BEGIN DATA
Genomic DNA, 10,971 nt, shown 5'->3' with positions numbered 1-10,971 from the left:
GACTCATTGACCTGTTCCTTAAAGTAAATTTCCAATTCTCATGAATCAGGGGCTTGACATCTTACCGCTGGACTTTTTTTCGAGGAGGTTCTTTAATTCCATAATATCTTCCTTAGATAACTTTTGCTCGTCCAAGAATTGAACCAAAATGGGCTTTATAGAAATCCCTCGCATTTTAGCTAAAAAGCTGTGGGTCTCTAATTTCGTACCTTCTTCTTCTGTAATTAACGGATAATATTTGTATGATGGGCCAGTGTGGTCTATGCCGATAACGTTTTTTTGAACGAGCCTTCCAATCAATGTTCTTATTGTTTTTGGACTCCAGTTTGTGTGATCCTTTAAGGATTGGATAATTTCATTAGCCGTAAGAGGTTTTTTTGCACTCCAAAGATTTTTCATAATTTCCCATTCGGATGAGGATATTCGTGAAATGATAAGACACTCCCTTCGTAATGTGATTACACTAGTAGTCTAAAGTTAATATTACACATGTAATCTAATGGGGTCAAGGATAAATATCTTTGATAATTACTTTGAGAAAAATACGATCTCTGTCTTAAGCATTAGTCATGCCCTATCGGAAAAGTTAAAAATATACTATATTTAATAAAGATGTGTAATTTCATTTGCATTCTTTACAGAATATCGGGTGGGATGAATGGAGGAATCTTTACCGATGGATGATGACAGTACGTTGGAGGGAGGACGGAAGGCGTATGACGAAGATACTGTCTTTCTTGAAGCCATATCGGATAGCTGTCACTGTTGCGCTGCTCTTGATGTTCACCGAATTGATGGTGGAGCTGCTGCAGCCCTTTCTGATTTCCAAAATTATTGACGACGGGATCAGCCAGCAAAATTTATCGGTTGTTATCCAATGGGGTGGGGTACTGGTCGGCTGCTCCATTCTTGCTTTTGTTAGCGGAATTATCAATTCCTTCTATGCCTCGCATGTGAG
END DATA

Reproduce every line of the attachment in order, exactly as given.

Genomic DNA, 10,971 nt, shown 5'->3' with positions numbered 1-10,971 from the left:
GACTCATTGACCTGTTCCTTAAAGTAAATTTCCAATTCTCATGAATCAGGGGCTTGACATCTTACCGCTGGACTTTTTTTCGAGGAGGTTCTTTAATTCCATAATATCTTCCTTAGATAACTTTTGCTCGTCCAAGAATTGAACCAAAATGGGCTTTATAGAAATCCCTCGCATTTTAGCTAAAAAGCTGTGGGTCTCTAATTTCGTACCTTCTTCTTCTGTAATTAACGGATAATATTTGTATGATGGGCCAGTGTGGTCTATGCCGATAACGTTTTTTTGAACGAGCCTTCCAATCAATGTTCTTATTGTTTTTGGACTCCAGTTTGTGTGATCCTTTAAGGATTGGATAATTTCATTAGCCGTAAGAGGTTTTTTTGCACTCCAAAGATTTTTCATAATTTCCCATTCGGATGAGGATATTCGTGAAATGATAAGACACTCCCTTCGTAATGTGATTACACTAGTAGTCTAAAGTTAATATTACACATGTAATCTAATGGGGTCAAGGATAAATATCTTTGATAATTACTTTGAGAAAAATACGATCTCTGTCTTAAGCATTAGTCATGCCCTATCGGAAAAGTTAAAAATATACTATATTTAATAAAGATGTGTAATTTCATTTGCATTCTTTACAGAATATCGGGTGGGATGAATGGAGGAATCTTTACCGATGGATGATGACAGTACGTTGGAGGGAGGACGGAAGGCGTATGACGAAGATACTGTCTTTCTTGAAGCCATATCGGATAGCTGTCACTGTTGCGCTGCTCTTGATGTTCACCGAATTGATGGTGGAGCTGCTGCAGCCCTTTCTGATTTCCAAAATTATTGACGACGGGATCAGCCAGCAAAATTTATCGGTTGTTATCCAATGGGGTGGGGTACTGGTCGGCTGCTCCATTCTTGCTTTTGTTAGCGGAATTATCAATTCCTTCTATGCCTCGCATGTGAG